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Each year, International Women’s Day (IWD) serves to remind everyone of the necessity for a gender balanced society – and in particular – gender balanced workplaces.

While the automotive Industry still has a long way to go before achieving this balance, Women in Automotive (WinA) aims to stand as a starting point for this change.

One of the ways WinA strives to ensure gender parity in the automotive industry is through hosting events such as this year’s Women in Automotive International Women’s Day Breakfast.

This year’s WinA IWD event featured a Motorsports theme, starring a panel of some of the finest talent currently gracing the industry, including:

- Jessica Dane (COO and Co-Owner of Triple Eight Race Engineering and Chair of Australian Women in Motorsport)

- Molly Taylor (Australian Rally Champion, and TCR driver)

- Kate Peck (RPM Co-Host and Network 10 reporter).

With tickets selling out three weeks in advance, the industry response to the event has been fantastic!

Each panellist represented a different career path or opportunity within Motorsports, allowing for the panel discussion to cover a vast range of topics; from what inspired or guided their choice to follow the careers they’ve chosen, to what more needs to be done to encourage and support women within the industry. In a case study conducted by the Australian government’s Workplace Gender Equality Agency, the findings show that women aren’t overly keen to apply for roles in this field due to a lack of life balance, an unattractive work environment and a perceived inability to further advance in their careers. The panellists were quick to discuss these perceptions, and how they align with or contradict their own experiences.

When asked about the financial benefits of gender balanced workplaces, Kate Peck commented, “(Who) wouldn’t want to make an extra 21% more profit? Get the chicks involved! No brainer.” Kate’s comment was in reference to the statistics found in WinA’s smart business guidebook, How to Attract, Recruit, and Retain Women in the Australian Automotive Industry, available for free download at womeninautomotive.com.au.

Speaking to the success of the event, WinA Manager Dr. Imogen Reid commented, “This year’s International Women’s Day theme ‘Each for Equal’ resonates with the work of Women in Automotive, where we seek to galvanise both men and women to address gender discrepancies and support women working in the automotive industry.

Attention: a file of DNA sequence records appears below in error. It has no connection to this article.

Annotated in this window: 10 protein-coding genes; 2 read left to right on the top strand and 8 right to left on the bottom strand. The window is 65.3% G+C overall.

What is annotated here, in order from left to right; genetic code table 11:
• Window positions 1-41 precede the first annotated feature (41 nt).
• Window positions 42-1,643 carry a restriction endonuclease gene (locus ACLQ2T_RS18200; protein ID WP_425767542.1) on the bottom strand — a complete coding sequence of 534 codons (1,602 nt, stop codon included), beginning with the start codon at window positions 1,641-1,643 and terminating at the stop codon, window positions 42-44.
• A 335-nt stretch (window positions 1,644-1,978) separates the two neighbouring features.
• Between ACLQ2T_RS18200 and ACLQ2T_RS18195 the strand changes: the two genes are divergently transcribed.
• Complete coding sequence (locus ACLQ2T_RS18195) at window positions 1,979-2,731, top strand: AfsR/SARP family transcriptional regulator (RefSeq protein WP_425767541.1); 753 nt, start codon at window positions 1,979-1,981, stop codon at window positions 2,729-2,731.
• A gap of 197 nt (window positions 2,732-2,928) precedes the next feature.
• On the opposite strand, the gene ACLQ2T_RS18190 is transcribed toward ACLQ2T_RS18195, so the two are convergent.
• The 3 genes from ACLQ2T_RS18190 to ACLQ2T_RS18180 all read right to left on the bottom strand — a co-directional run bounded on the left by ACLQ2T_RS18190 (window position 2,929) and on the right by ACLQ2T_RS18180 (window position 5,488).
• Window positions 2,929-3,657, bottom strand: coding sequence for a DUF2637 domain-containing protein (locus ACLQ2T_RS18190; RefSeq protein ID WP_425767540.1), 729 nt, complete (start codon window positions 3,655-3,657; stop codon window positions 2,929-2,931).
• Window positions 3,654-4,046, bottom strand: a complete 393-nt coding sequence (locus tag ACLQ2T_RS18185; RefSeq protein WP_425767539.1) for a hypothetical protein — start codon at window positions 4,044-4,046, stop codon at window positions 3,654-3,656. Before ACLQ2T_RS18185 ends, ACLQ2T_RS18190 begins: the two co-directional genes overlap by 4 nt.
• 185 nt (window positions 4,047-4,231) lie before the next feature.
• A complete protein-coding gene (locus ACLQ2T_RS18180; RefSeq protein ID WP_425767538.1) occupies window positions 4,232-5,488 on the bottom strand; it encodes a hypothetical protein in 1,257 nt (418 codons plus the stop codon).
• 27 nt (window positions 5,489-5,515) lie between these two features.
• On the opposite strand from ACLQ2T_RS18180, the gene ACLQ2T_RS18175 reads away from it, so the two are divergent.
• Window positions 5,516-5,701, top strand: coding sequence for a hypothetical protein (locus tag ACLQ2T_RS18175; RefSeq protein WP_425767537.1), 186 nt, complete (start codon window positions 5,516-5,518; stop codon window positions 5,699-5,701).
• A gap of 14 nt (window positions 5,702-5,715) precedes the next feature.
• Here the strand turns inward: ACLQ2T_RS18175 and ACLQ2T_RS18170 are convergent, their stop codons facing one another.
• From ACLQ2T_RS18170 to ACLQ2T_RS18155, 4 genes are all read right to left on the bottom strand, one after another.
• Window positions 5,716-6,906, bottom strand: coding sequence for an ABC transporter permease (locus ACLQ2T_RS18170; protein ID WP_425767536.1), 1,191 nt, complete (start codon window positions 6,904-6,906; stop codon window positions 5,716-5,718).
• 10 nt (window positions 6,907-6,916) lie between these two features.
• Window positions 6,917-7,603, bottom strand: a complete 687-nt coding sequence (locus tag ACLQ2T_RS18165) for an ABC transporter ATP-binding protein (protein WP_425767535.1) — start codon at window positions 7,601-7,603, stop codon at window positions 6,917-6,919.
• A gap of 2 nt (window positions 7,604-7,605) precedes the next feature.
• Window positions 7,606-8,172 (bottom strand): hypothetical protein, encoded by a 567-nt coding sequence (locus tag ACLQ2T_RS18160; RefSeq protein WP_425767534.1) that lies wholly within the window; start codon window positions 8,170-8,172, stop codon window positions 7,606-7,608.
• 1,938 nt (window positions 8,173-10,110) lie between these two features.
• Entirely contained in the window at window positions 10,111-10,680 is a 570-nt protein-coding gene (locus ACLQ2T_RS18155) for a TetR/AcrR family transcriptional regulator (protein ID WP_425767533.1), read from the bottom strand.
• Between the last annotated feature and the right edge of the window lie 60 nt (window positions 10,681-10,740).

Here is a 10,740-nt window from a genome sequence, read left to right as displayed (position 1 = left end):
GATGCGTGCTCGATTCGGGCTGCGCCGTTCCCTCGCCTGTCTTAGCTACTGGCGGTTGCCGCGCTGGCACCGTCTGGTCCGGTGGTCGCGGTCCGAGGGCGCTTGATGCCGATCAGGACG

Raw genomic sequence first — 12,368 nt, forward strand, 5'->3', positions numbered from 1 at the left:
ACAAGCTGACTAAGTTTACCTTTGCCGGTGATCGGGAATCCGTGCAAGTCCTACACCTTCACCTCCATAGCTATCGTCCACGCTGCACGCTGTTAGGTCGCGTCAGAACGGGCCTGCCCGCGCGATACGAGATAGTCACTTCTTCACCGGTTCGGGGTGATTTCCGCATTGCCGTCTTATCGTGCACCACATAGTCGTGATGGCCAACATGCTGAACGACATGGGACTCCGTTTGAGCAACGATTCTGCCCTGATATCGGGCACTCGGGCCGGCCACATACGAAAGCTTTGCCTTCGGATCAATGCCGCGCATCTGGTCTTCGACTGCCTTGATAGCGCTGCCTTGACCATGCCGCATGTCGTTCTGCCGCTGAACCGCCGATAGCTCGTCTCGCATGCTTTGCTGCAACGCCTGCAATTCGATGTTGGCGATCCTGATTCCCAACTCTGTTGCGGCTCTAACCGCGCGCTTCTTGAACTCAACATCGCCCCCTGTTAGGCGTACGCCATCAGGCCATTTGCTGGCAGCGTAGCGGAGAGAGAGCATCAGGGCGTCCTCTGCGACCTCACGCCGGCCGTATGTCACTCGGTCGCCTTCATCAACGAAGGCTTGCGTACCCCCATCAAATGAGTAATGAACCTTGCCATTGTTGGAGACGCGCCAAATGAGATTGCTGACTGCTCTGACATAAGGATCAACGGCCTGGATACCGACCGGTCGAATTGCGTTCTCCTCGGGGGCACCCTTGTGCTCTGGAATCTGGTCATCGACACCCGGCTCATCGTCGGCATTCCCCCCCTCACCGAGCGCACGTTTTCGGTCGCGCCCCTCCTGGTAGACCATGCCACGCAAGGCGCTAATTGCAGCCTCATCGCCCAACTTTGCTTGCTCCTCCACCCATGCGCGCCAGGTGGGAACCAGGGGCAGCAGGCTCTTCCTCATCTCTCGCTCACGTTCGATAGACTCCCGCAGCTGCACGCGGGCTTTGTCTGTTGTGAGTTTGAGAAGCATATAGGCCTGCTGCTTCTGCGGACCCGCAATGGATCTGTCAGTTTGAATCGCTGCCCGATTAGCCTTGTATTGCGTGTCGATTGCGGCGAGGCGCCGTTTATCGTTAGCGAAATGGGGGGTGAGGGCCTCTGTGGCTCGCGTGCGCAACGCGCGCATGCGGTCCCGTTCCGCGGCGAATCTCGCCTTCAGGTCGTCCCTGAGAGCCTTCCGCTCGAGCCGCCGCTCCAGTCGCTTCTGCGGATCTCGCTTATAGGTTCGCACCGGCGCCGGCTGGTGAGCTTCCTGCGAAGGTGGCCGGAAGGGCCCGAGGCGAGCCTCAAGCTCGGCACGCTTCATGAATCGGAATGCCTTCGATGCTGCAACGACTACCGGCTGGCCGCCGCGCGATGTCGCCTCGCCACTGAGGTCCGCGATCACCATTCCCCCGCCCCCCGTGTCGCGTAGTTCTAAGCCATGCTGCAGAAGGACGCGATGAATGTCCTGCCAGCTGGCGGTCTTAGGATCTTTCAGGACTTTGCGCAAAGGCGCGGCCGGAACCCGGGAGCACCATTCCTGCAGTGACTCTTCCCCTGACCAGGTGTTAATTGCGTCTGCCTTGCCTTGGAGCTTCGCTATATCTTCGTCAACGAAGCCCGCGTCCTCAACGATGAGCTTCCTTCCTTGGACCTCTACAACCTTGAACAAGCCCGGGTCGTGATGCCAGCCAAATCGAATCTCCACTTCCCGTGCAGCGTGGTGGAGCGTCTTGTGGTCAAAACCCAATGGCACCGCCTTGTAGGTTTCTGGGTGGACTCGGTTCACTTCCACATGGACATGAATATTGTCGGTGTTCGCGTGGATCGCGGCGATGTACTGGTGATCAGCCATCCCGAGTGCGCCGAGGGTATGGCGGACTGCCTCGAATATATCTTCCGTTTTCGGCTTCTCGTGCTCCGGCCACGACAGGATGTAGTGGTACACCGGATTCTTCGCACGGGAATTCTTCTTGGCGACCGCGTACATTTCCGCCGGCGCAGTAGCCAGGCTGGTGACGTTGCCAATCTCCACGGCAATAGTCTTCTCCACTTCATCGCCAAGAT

We received an overwhelming response to our recent IWD event, with tickets selling out three weeks in advance. This just highlights the incredible appetite by industry to engage and work towards improving the gender imbalance that exists across the industry.

Women in Automotive is going from strength to strength – evidenced by our fast-growing membership base and broad industry support.”

Working in collaboration with WinA, the IWD Breakfast also served as the relaunch of Motorsport Australia’s Girls on Track program, derived from the successful Dare to be Different initiative first launched in Europe. Girls on Track was created to inspire young women to consider a career in engineering, technology and other motorsport-related professions. Coincidentally, each of the WinA IWD Breakfast panellists are also ambassadors for Girls on Track. “I’m lucky enough to have been exposed from a young age and that was what seeded my passion, but I’ve had to prove that I deserve to be there.” Jessica Dane commented when discussing the Girls on Track initiative.

VACC CEO Geoff Gwilym also praised the event, commenting, “The importance of celebrating International Women’s Day is ever present, especially in the more traditional trades that have typically attracted men. Women in Automotive is one of the leading advocacy groups for women in the industry, and VACC holds the work of Women in Automotive very highly. We are very proud of the industry response to this event in particular and it was highly encouraging to see the room jam packed with guests, eager to hear from these industry leaders.”

If you would like to get involved with or learn more about Women in Automotive, you can sign up to become a WinA member for free at womeninautomotive.com.au.

To keep up with the latest WinA event, news, resources, and opportunities, make sure to follow along on LinkedIn, Facebook, and Instagram.